Managed services help businesses accomplish the following objectives:

  • Increased IT effectiveness through division of labor and sharing of responsibilities with the managed services provider based on core competencies and skills.
  • Reduced HR issues due to the managed services partner’s ability to answer the need for evolving skill sets related to advanced technologies.
  • Gain efficient knowledge transfer from the managed services partner’s expertise and skills based on similar projects implemented for other customers.

With communication and infrastructure technologies at the fore to help companies create competitive advantages, adding a managed services partner to your IT arsenal can provide impressive results much easier than when you try to do everything on your own.

IT Must Become the Center of Business

February 3, 2011

The Gartner 2011 CIO Survey shows some pretty drastic differences this year in relation to the previous three years. In fact, in several ways it appears that the IT agenda has been flipped on its head.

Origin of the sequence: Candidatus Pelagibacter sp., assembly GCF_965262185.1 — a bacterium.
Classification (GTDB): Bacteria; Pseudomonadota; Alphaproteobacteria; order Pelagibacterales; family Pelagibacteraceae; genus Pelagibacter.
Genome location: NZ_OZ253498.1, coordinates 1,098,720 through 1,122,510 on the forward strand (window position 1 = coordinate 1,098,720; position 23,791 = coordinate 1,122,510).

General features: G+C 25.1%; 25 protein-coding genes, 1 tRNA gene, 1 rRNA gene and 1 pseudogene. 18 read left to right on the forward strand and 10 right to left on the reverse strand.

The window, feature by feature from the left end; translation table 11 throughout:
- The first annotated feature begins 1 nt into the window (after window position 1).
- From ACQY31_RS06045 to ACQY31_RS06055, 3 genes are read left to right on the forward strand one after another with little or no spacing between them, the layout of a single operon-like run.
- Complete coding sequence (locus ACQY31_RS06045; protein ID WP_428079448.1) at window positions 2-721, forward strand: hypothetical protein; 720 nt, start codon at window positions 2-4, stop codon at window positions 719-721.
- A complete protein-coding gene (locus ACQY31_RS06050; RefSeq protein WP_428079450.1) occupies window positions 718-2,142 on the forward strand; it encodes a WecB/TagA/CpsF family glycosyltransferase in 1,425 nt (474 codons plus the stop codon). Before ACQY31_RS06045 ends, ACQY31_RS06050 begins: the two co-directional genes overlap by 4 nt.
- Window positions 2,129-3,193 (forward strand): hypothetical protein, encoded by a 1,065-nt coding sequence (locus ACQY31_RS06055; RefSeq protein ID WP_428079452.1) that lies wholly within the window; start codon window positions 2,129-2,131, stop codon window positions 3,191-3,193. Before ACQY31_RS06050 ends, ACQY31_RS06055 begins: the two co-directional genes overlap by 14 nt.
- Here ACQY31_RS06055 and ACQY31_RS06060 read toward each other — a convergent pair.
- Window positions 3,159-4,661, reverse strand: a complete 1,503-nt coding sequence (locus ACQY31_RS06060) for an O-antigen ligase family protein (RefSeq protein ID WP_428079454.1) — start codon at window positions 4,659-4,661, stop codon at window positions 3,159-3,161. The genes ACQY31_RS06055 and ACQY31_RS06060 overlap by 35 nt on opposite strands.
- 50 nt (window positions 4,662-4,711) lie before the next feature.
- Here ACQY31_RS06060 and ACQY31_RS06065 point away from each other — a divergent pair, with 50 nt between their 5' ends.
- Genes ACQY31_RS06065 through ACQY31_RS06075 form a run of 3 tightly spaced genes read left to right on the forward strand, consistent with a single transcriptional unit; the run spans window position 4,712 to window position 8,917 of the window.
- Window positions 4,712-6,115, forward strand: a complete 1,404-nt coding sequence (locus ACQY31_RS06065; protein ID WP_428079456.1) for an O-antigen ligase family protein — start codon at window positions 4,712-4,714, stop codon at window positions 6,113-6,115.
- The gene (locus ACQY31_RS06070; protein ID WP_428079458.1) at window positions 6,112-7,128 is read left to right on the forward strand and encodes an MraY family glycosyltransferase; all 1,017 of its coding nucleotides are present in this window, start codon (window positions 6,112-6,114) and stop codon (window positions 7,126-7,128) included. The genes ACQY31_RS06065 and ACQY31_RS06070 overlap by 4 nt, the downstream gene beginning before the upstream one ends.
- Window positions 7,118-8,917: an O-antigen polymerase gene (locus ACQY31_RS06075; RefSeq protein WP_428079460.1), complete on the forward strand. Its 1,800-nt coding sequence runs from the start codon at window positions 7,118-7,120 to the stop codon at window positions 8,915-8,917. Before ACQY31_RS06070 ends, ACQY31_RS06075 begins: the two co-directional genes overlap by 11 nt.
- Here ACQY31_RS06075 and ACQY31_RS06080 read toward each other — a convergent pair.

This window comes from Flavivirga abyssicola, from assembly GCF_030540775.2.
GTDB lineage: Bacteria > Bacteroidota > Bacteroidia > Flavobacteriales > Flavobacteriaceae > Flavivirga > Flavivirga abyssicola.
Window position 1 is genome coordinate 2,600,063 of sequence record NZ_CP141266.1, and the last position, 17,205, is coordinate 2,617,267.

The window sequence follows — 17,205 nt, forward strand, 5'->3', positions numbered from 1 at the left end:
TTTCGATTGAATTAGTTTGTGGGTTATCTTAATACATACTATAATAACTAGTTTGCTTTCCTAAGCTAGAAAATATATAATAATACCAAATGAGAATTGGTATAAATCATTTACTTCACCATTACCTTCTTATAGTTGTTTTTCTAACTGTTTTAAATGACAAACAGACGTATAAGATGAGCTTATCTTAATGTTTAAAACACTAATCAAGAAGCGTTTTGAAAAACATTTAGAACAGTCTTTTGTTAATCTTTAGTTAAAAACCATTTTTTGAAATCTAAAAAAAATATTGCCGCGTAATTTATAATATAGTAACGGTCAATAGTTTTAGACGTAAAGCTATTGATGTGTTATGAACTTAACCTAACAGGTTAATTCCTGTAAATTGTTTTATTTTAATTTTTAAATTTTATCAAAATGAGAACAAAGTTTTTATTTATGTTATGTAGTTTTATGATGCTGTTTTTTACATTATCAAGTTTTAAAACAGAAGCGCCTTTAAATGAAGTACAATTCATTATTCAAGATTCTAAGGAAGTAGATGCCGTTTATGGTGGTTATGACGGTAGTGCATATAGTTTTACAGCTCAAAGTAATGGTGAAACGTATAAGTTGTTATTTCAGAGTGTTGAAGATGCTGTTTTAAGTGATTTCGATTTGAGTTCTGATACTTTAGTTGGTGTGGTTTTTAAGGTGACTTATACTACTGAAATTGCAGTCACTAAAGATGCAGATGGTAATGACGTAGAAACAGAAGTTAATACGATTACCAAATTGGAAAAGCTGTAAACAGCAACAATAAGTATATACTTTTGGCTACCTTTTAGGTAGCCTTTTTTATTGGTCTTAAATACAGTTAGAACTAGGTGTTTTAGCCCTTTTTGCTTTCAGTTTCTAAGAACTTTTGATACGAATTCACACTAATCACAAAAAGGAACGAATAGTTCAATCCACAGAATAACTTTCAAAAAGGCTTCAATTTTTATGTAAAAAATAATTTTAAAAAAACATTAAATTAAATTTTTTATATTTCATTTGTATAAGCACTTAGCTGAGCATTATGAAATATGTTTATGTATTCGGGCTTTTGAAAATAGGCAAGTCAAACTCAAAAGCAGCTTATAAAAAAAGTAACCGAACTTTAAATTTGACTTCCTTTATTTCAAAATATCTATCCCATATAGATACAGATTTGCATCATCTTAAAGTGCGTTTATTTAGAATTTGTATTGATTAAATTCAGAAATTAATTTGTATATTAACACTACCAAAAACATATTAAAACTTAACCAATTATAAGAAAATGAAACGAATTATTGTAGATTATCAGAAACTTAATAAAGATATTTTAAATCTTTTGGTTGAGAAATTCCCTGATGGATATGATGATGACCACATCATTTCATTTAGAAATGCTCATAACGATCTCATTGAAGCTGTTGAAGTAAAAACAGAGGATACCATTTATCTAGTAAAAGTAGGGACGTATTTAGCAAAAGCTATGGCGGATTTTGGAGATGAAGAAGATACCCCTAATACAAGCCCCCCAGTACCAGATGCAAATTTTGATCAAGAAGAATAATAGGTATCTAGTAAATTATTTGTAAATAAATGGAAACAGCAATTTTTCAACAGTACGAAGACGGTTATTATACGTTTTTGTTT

The number one IT strategy ranked by CIOs this year is developing or managing a flexible infrastructure. This initiative ranked at #8 in 2010 and #11 in both 2009 and 2008. On the flip side, the strategy to improve/link the business-IT relationship has been either #1 or #2 from 2008 – 2010. Now, it’s in 10th place, at the bottom of the priority list.

However, these rankings may not give the right impression of what CIOs have in mind. According to Gartner:

“The first wave of the digital revolution measured an enterprise’s digitization by its Web presence; but by today’s standards, most enterprises have much work to do before they can become fully digitized (see figure below). Now they must become digital from the front office to the back office. This may not be easy, but it gives CIOs the opportunity to re-imagine IT as the center of the next digital revolution.”